I do a lot of thinking about horse intelligence, where it comes from and how it works. Part of it is personal interest, and a good part is practicality. I spend hours every day in the company of horses. I have to understand how they think, and why, or I’ll be a wet spot on the barn floor.
On my expeditions through the internets in search of new information, I’ve come across frequent references to the fact that when humans domesticate animals, the animals are “dumbed down.” Their brains get smaller and they lose the capabilities that kept them alive in the wild. Humans breed for tractability first, and then for specific uses that aren’t necessarily related to the animal’s original function.
Of course, as the article notes, we haven’t studied this subject enough really to draw firm conclusions. With horses, we’ve recently discovered that as far as we know, there is nothing left of the original wild stock. So there’s no way to know what changes we made in the intelligence of the root stock, because there’s no root stock to compare to.
There are wild equids, notably zebras, but zebras are more closely related to donkeys than horses. Interbreeding is possible, but they’re not the same species. They’re also notoriously difficult to train.
What struck me in reading about zebras was how they’ve evolved in an environment packed with major predators, from lions to humans. As a result they’re extremely spooky, extremely aggressive—they will kick each other to death in close confinement–and they just don’t make the connection to humans that horses and donkeys (and cats and dogs) have. There also something that the young woman who trained a zebra noted, which is that zebras’ attention spans are quite short, and they don’t retain information as well as horses.
It seems to me that when it comes to assessing intelligence, attention span and information retention should be pretty high on the list. According to that measure, domestic horses out-smart wild zebras by a wide margin.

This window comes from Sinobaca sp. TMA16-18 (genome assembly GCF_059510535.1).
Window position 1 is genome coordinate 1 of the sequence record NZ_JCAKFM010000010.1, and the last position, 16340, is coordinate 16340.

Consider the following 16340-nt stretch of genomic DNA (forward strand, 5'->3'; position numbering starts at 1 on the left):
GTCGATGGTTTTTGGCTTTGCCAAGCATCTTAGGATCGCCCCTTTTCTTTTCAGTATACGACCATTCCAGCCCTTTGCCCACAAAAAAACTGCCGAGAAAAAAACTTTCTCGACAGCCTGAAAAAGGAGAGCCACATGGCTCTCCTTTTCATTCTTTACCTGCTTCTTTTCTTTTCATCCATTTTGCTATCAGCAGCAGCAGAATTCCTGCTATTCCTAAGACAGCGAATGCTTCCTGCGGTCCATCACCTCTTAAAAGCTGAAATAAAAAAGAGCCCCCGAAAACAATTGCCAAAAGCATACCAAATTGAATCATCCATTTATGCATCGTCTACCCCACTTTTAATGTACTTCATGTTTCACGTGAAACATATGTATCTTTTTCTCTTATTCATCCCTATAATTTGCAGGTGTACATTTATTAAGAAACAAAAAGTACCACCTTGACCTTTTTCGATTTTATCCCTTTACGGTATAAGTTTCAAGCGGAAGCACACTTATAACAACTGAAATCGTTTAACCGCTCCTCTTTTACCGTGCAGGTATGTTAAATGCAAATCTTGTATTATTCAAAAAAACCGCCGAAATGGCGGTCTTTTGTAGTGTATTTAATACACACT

Zebras are lethal biters and ferocious, targeted kickers—they look, they aim, they fire—and that’s crucial to their survival on the savanna. For humans who try to handle them, it’s a serious problem. The National Geographic claims that zebras do the most damage to zookeepers. More than lions or tigers or crocs or even elephants.
They’re mean. And horses (and donkeys), though they definitely have their moments, are pretty generally not.
That’s a fundamental difference. And I think it goes all the way back. The original wild horse would have had instinctive behaviors that human captors would have to train or breed out. Spookiness and the natural paranoia of the prey animal, aggression particularly on the part of intact males and nursing mothers, resistance to confinement—handlers and trainers still deal with these things after thousands of years.
But the horse at base is a good-natured animal. It’s not aggressive unless seriously challenged, and generations of breeding have ramped down the claustrophobia significantly—to the point that horses can cope with life in stalls and small paddocks, and won’t kill themselves trying to get out. Even feral horses, with some time and patience, manage to survive in captivity. Which in fact is more than can be said for many feral cats.